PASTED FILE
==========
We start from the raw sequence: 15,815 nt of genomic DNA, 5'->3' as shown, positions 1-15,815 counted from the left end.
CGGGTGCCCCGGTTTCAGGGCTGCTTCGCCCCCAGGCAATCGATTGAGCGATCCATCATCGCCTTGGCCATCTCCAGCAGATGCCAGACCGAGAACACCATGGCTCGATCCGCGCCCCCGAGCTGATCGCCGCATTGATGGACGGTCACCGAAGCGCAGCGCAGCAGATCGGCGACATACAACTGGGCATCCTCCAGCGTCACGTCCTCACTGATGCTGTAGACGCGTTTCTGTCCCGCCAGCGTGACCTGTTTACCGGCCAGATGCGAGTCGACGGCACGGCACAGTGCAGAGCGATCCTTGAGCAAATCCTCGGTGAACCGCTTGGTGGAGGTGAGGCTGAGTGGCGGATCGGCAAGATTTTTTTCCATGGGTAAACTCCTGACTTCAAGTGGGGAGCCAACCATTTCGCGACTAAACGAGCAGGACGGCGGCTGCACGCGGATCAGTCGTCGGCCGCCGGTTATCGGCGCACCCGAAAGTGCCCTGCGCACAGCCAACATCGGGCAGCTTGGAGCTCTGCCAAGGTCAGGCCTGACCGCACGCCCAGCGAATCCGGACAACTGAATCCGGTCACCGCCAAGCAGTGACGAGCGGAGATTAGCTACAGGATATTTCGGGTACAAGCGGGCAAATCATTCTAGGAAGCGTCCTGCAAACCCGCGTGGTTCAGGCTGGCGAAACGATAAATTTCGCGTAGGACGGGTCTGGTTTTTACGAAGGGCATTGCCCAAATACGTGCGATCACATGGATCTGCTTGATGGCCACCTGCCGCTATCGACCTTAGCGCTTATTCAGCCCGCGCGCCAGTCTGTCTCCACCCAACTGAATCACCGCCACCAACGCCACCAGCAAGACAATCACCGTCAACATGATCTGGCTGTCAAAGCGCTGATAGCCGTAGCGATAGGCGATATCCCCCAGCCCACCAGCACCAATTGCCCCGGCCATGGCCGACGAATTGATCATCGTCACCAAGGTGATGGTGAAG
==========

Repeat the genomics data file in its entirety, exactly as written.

We start from the raw sequence: 15,815 nt of genomic DNA, 5'->3' as shown, positions 1-15,815 counted from the left end.
CGGGTGCCCCGGTTTCAGGGCTGCTTCGCCCCCAGGCAATCGATTGAGCGATCCATCATCGCCTTGGCCATCTCCAGCAGATGCCAGACCGAGAACACCATGGCTCGATCCGCGCCCCCGAGCTGATCGCCGCATTGATGGACGGTCACCGAAGCGCAGCGCAGCAGATCGGCGACATACAACTGGGCATCCTCCAGCGTCACGTCCTCACTGATGCTGTAGACGCGTTTCTGTCCCGCCAGCGTGACCTGTTTACCGGCCAGATGCGAGTCGACGGCACGGCACAGTGCAGAGCGATCCTTGAGCAAATCCTCGGTGAACCGCTTGGTGGAGGTGAGGCTGAGTGGCGGATCGGCAAGATTTTTTTCCATGGGTAAACTCCTGACTTCAAGTGGGGAGCCAACCATTTCGCGACTAAACGAGCAGGACGGCGGCTGCACGCGGATCAGTCGTCGGCCGCCGGTTATCGGCGCACCCGAAAGTGCCCTGCGCACAGCCAACATCGGGCAGCTTGGAGCTCTGCCAAGGTCAGGCCTGACCGCACGCCCAGCGAATCCGGACAACTGAATCCGGTCACCGCCAAGCAGTGACGAGCGGAGATTAGCTACAGGATATTTCGGGTACAAGCGGGCAAATCATTCTAGGAAGCGTCCTGCAAACCCGCGTGGTTCAGGCTGGCGAAACGATAAATTTCGCGTAGGACGGGTCTGGTTTTTACGAAGGGCATTGCCCAAATACGTGCGATCACATGGATCTGCTTGATGGCCACCTGCCGCTATCGACCTTAGCGCTTATTCAGCCCGCGCGCCAGTCTGTCTCCACCCAACTGAATCACCGCCACCAACGCCACCAGCAAGACAATCACCGTCAACATGATCTGGCTGTCAAAGCGCTGATAGCCGTAGCGATAGGCGATATCCCCCAGCCCACCAGCACCAATTGCCCCGGCCATGGCCGACGAATTGATCATCGTCACCAAGGTGATGGTGAAG